burning anger

Moonbathing, Issue 23, Fall/Winter 2020

 

 

hot roasted nuts

heaped into a paper cone –

all that burning anger

you hold onto

so tightly

 

 

 

 

Photograph by Monika Topolko

As an aside, I am realizing my age is showing. Do young people today even know about folks roasting chestnuts (or other nuts) and buying a brown paper cone full of piping hot nuts to eat on the street? I first came across this in Istanbul when I was young. The scent, heat, taste on a chilly autumn afternoon was one of those moments that has stayed with me all my life. Europeans had this custom, but does anyone still do this? The fragrance was so tempting.

 

 

Catching up!

Today I realized I’d forgotten to post a number of poems published this year (2020), so here they are. I hope you enjoy reading them.

Ribbons 16:2 (spring 2020)

.

icebergs drift and melt
and furious fires rage
will this earth dissolve
into rivulets
of decisions poorly made?

~

Frameless Sky, Issue 12, 2020

soft ripe plums
sitting on the sideboard ~
wouldn’t it lovely
to know you’re
so desired

Presence 66

.

tiny fledglings
with wings outstretched
take that first leap—
how old were we
when doubt began

                             ~

wind spilling
from copper rain bells
unbroken drought

.

                        ~

impossible
to count them
fireflies

Bitter wind

 

I am delighted to have one tanka and two haiku in the latest issue of Presence:

 

Presence, Issue 67, July 2020

 

 

bitter wind
the maple’s heart
still frozen

 

~

 

once so innocent
we had to make up sins
. . . first confession

 

 

~

 

I tried to bury
those memories
for so long…
the raw scent
of freshly plowed earth

 

 

 

 

 

 

 

We turn away…(tanka)

 

This tanka was published in Hedgerow, a journal of small poems ~ #130, Winter 2020

 

 

we turn away

from all we just can’t face—

the glistening red

of a vulture’s head

emerges from a carcass

 

 

 

Poet’s note:

Out of decay comes art and beauty. Look what artist Georgia O’Keefe created from a skull found where she lived in New Mexico. All is part of nature and is nature.

 

Deer’s Skull with Pedernal by Georgia O’Keefe (c) 1936

 

Where I live in central North Carolina, we have plenty of black vultures and turkey vultures. They circle and gather in the sky when there is carrion to be had. I chose this topic for the tanka because it’s a scene I’ve seen more than once. Yes, it’s not a pretty sight. Vultures, especially when eating a dead animal or gathering in a group in a tree or abandoned house do give you shivers. Something in us seems to respond with at least a momentary revulsion. However, I’m a bird lover and I try to see how a specific species fits into the scheme of things. Vultures and crows do eat carrion, the flesh of dead animals, often of roadkill along our roads and streets. They perform a good service by eating their meal and cleaning the mess up. Imagine all those dead animals left to rot. So these birds help us as they go about their business (albeit unpleasant business to us). They are birds we should appreciate for their useful role in nature. They also offer us a wonderful metaphor.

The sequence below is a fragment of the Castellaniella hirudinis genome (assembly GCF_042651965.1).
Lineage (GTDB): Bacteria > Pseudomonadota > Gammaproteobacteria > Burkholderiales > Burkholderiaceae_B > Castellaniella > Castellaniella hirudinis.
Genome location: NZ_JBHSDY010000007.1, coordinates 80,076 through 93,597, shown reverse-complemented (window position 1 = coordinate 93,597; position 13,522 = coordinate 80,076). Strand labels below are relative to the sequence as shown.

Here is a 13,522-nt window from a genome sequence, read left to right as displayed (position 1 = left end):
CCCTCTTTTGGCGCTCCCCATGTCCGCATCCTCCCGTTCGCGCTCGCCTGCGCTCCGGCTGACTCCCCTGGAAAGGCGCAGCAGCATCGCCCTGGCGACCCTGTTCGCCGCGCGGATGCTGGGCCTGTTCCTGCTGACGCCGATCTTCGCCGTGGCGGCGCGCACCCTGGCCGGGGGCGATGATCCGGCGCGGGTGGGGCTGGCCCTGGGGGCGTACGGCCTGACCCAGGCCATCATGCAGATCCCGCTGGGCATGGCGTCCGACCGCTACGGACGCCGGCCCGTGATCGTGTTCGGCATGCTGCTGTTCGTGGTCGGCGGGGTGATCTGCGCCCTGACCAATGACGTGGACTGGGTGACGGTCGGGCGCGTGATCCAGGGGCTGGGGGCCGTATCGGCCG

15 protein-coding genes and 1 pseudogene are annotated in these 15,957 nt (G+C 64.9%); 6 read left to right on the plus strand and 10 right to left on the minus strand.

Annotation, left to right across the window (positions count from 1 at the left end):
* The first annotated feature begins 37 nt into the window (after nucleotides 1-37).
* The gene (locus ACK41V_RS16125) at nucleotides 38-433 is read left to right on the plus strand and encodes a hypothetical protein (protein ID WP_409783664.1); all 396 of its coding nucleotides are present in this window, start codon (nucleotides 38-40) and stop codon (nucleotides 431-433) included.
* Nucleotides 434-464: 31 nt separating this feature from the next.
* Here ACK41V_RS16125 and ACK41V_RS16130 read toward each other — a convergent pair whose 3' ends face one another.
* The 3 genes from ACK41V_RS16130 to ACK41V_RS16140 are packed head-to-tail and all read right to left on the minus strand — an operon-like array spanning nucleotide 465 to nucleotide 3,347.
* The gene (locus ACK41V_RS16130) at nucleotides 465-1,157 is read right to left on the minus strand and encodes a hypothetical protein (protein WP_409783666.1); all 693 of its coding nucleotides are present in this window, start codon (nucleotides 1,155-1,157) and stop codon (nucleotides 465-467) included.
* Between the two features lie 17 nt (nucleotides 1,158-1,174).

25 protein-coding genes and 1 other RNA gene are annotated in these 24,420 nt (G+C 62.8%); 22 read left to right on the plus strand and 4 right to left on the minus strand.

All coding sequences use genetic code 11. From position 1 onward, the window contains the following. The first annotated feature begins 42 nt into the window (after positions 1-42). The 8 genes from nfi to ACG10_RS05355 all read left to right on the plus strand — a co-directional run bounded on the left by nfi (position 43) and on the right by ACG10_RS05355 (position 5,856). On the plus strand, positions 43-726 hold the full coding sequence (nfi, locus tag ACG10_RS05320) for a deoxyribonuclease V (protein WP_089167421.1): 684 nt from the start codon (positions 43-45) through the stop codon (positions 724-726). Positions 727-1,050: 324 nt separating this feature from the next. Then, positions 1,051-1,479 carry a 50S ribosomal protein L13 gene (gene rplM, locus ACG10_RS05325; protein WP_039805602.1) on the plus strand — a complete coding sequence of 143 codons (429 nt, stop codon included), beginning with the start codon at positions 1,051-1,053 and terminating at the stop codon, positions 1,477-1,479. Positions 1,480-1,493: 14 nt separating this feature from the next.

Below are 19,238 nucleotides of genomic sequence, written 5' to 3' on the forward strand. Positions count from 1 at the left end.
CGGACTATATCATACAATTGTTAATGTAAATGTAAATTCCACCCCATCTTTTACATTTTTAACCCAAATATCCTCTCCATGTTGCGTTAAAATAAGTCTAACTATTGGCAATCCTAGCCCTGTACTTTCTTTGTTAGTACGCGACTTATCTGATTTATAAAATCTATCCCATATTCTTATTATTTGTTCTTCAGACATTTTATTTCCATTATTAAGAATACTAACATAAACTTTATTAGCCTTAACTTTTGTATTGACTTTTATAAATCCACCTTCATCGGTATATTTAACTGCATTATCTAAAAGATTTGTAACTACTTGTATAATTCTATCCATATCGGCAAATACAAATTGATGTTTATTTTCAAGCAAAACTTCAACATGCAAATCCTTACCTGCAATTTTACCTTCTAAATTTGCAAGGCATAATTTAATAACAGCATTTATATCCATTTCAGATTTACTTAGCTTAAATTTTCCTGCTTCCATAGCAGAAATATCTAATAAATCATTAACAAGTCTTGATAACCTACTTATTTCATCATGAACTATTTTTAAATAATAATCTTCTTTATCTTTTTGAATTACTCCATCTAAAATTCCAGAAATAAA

My thanks to editor, Caroline Skanne for being the one editor who chose to publish this poem. 

You turn a deaf ear . . . (3 Tanka)

 

Published in Gusts 31 (Spring/Summer 2020), Tanka Canada

 

Three tanka written and read by Mary Kendall (click on link):

 

 

how do I tell you

about the darkness                             

that embraces me,

    uninvited

    unwanted  

 

          ~

 

a loose shutter

flaps in the storm ~

times when it’s so easy

to lose names, numbers

and where to go

 

           ~

 

the morning spent

ripping out

wild honeysuckle vines . . .

no matter how hard I try

you turn a deaf ear

 

 

Widowhood

 

Published in FROGPOND, Volume 43:1, Winter 2020:

 

 

 

 

widowhood

day blurs into evening

into night . . .

 

 

 

 

This poem is dedicated to my dear sister-in-law, Paulett Brylinski, who lost her beloved husband, Jimmy, in December 2017. Watching her learn to cope and live with grief has taught me so much about courage and love.

 

Woods Hole, MA – 3/30/14